Diabetic pregnancy as a novel risk factor for cardiac dysfunction in the offspring-the heart as a target for fetal programming in rats


  • T. Schütte
  • S.M. Kedziora
  • N. Haase
  • F. Herse
  • N. Alenina
  • D.N. Müller
  • M. Bader
  • M. Schupp
  • R. Dechend
  • M. Golic
  • K. Kräker


  • Diabetologia


  • Diabetologia 64 (12): 2829-2842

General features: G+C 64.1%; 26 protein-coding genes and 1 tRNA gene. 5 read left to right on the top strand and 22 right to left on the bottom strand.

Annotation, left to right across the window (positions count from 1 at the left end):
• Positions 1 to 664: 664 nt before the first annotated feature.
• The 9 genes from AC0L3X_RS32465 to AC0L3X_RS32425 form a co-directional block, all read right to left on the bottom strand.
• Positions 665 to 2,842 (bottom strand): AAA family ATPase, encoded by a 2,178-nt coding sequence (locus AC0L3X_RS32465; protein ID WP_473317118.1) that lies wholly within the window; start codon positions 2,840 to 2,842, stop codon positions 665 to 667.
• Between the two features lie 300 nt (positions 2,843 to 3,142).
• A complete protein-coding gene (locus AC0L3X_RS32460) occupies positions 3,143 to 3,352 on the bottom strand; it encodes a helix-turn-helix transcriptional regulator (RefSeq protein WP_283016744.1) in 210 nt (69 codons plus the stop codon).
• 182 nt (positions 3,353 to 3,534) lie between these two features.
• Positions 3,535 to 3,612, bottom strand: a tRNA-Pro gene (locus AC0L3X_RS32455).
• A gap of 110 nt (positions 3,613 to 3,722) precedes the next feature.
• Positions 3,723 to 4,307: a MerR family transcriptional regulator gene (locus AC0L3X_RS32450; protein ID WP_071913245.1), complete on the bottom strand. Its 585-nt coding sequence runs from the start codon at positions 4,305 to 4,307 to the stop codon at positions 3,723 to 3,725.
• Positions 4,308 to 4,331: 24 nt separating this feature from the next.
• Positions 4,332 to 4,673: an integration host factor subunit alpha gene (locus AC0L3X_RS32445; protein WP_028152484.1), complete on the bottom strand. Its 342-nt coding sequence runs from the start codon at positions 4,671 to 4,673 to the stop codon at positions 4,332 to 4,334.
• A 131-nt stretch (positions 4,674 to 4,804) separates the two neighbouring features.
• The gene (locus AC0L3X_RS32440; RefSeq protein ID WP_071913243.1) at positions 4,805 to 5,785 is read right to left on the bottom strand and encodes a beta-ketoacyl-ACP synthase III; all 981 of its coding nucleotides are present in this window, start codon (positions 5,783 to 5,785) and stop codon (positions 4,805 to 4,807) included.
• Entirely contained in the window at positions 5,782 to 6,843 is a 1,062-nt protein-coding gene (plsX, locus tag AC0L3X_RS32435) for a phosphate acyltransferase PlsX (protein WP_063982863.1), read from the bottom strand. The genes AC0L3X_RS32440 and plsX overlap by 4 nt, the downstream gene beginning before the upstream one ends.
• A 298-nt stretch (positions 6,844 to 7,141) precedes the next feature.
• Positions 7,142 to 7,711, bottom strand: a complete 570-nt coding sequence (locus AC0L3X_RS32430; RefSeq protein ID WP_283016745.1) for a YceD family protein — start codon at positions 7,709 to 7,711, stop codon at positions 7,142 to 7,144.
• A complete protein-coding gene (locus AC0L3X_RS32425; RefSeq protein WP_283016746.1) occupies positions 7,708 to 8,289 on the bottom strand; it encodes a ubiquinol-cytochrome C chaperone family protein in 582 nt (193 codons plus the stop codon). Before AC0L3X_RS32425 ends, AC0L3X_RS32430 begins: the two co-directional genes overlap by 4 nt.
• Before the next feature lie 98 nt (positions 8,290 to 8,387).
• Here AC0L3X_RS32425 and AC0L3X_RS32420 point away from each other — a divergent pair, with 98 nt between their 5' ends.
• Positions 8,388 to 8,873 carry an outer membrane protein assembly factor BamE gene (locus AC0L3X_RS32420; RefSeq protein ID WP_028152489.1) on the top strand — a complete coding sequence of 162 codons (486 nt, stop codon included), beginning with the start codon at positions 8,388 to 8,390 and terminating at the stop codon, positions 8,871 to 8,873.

• AIMS/HYPOTHESIS: The impact of diabetic pregnancy has been investigated extensively regarding offspring metabolism; however, little is known about the influence on the heart. We aimed to characterise the effects of a diabetic pregnancy on male adult offspring cardiac health after feeding a high-fat diet in an established transgenic rat model. METHODS: We applied our rat model for maternal type 2 diabetes characterised by maternal insulin resistance with hyperglycaemia and hyperinsulinaemia. Diabetes was induced preconceptionally via doxycycline-induced knock down of the insulin receptor in transgenic rats. Male wild-type offspring of diabetic and normoglycaemic pregnancies were raised by foster mothers, followed up into adulthood and subgroups were challenged by a high-fat diet. Cardiac phenotype was assessed by innovative speckle tracking echocardiography, circulating factors, immunohistochemistry and gene expression in the heart. RESULTS: When feeding normal chow, we did not observe differences in cardiac function, gene expression and plasma brain natriuretic peptide between adult diabetic or normoglycaemic offspring. Interestingly, when being fed a high-fat diet, adult offspring of diabetic pregnancy demonstrated decreased global longitudinal (-14.82 ± 0.59 vs -16.60 ± 0.48%) and circumferential strain (-23.40 ± 0.57 vs -26.74 ± 0.34%), increased relative wall thickness (0.53 ± 0.06 vs 0.37 ± 0.02), altered cardiac gene expression, enlarged cardiomyocytes (106.60 ± 4.14 vs 87.94 ± 1.67 μm), an accumulation of immune cells in the heart (10.27 ± 0.30 vs 6.48 ± 0.48 per fov) and higher plasma brain natriuretic peptide levels (0.50 ± 0.12 vs 0.12 ± 0.03 ng/ml) compared with normoglycaemic offspring on a high-fat diet. Blood pressure, urinary albumin, blood glucose and body weight were unaltered between groups on a high-fat diet. CONCLUSIONS/INTERPRETATION: Diabetic pregnancy in rats induces cardiac dysfunction, left ventricular hypertrophy and altered proinflammatory status in adult offspring only after a high-fat diet. A diabetic pregnancy itself was not sufficient to impair myocardial function and gene expression in male offspring later in life. This suggests that a postnatal high-fat diet is important for the development of cardiac dysfunction in rat offspring after diabetic pregnancy. Our data provide evidence that a diabetic pregnancy is a novel cardiac risk factor that becomes relevant when other challenges, such as a high-fat diet, are present.